Effect of lead ammo ban reversal on scavengers, human cities
On March 2, Secretary of the Interior Ryan Zinke overturned a ban on lead ammunition and fishing tackle in federal wildlife refuges, which was enacted by the U.S. Fish and Wildlife Service on Jan. 19, one day before the inauguration of President Donald Trump. The Obama-era ban was designed to protect wildlife from lead poisoning. Scavengers, including vultures and the California condor, are particularly prone to lead poisoning because they consume the “gut piles” left behind from hunters’ field dressing of animals. If the hunter used lead bullets, the gut piles can be littered with toxic lead fragments. California’s lead bullet ban was instrumental in the recovery of the California condor from the brink of extinction, which took three decades.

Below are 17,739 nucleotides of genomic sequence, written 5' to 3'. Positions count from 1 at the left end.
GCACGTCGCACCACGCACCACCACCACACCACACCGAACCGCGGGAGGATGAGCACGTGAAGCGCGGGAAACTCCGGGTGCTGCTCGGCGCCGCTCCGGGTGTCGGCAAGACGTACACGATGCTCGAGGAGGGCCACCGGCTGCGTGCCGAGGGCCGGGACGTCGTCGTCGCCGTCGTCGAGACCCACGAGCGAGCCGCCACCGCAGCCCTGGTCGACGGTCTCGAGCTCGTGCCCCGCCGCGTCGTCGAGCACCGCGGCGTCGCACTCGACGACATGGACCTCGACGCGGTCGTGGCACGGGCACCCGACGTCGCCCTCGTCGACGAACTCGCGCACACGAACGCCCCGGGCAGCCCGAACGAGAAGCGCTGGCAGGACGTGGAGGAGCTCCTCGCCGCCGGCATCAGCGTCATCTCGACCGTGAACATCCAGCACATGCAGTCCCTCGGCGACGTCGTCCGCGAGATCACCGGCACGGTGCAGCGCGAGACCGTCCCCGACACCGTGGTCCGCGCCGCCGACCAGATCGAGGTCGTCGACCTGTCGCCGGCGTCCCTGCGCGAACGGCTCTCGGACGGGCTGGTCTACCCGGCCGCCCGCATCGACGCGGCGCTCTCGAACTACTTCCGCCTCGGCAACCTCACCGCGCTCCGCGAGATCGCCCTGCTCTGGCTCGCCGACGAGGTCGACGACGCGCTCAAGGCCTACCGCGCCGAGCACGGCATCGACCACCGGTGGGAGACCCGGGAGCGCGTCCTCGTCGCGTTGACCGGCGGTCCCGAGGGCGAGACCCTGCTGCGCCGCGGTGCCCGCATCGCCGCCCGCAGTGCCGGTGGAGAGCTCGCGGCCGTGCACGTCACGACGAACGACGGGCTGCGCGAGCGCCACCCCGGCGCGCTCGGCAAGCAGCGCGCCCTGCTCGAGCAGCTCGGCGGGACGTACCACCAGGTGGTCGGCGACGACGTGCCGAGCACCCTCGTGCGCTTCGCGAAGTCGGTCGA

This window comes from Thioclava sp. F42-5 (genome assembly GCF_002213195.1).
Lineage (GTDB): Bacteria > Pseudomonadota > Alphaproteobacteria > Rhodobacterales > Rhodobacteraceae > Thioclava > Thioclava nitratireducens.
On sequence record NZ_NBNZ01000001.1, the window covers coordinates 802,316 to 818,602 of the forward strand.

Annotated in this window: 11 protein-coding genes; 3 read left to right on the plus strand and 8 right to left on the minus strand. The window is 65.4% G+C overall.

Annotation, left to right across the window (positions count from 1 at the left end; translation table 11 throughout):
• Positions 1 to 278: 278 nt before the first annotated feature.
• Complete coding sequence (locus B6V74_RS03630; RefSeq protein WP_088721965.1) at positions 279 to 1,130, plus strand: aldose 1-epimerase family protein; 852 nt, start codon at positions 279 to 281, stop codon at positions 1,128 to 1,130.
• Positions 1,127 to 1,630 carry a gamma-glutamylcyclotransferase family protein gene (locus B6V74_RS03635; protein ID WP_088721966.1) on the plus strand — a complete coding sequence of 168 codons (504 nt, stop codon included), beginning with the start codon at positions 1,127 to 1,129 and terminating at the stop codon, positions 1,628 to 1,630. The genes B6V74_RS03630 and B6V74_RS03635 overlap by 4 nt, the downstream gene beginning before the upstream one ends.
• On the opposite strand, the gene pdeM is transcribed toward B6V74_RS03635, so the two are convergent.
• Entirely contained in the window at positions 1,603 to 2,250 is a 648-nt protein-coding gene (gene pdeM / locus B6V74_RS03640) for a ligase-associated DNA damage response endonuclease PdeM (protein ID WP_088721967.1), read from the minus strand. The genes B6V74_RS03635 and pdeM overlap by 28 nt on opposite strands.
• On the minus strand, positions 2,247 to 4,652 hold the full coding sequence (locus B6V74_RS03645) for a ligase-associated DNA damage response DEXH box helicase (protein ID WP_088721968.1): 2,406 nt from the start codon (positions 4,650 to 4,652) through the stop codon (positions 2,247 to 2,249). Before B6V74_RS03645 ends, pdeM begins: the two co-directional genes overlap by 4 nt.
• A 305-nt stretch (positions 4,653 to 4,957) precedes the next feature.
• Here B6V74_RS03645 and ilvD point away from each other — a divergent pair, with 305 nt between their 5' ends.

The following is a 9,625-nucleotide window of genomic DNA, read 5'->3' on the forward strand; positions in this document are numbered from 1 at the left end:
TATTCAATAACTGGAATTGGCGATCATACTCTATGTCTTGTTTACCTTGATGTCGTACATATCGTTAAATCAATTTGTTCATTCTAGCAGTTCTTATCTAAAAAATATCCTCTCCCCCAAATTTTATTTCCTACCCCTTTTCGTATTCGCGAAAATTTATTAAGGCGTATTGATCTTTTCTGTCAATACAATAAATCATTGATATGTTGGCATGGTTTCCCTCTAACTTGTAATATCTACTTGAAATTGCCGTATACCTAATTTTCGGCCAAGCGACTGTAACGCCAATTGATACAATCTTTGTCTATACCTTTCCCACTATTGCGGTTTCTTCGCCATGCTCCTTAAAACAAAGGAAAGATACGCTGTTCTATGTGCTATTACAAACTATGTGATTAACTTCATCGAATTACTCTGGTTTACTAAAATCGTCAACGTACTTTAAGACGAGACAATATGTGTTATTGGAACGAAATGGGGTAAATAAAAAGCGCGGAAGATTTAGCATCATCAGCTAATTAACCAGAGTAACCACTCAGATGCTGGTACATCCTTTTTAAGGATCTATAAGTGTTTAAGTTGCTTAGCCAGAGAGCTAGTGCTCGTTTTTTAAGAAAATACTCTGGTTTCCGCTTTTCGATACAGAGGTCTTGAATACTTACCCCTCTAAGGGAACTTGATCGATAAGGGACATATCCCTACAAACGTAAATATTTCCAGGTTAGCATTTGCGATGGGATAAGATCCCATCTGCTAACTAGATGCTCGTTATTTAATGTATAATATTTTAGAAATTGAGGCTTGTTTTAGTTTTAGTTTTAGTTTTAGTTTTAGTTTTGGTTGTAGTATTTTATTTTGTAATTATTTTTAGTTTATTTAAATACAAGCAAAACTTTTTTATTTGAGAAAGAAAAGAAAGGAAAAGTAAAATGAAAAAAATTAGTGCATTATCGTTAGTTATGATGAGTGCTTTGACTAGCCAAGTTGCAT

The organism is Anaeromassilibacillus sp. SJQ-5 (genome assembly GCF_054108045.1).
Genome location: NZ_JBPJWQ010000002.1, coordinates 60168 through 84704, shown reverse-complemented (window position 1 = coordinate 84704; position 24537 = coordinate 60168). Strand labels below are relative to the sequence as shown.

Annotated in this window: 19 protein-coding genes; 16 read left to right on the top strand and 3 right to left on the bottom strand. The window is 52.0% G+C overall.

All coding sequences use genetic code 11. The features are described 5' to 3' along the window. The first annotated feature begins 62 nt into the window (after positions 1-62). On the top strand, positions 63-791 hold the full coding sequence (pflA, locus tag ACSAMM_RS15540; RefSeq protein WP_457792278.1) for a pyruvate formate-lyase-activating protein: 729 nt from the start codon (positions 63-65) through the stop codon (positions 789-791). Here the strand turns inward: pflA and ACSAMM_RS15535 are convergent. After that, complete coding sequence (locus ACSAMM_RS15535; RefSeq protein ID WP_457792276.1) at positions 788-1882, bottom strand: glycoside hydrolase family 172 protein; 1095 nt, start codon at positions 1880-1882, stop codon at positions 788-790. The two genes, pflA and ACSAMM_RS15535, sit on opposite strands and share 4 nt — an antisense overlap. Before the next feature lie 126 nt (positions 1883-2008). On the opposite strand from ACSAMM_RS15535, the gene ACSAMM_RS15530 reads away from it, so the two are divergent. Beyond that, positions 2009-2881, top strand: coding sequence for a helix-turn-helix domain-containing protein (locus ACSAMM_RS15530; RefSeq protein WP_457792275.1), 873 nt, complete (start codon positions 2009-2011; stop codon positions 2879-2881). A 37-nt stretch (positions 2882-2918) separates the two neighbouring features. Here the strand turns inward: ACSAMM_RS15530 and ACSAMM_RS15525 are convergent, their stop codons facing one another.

Biologists Evan Buechley and Çağan Şekercioğlu are available to comment on how scavenger loss can bring disease to both wild ecosystems and developed cities.
Says Şekercioğlu, a native of Turkey: "I had made progress trying to convince Turkish officials to also enact the lead bullet ban, at least locally in eastern Turkey, and I was using the US as an inspiring example. As with many things the US does, this will also have a global impact."
Evan Buechley, doctoral student, Department of Biology, 505-614-7231,[email protected]Çağan Şekercioğlu, associate professor, Department of Biology, 801-585-1052, [email protected]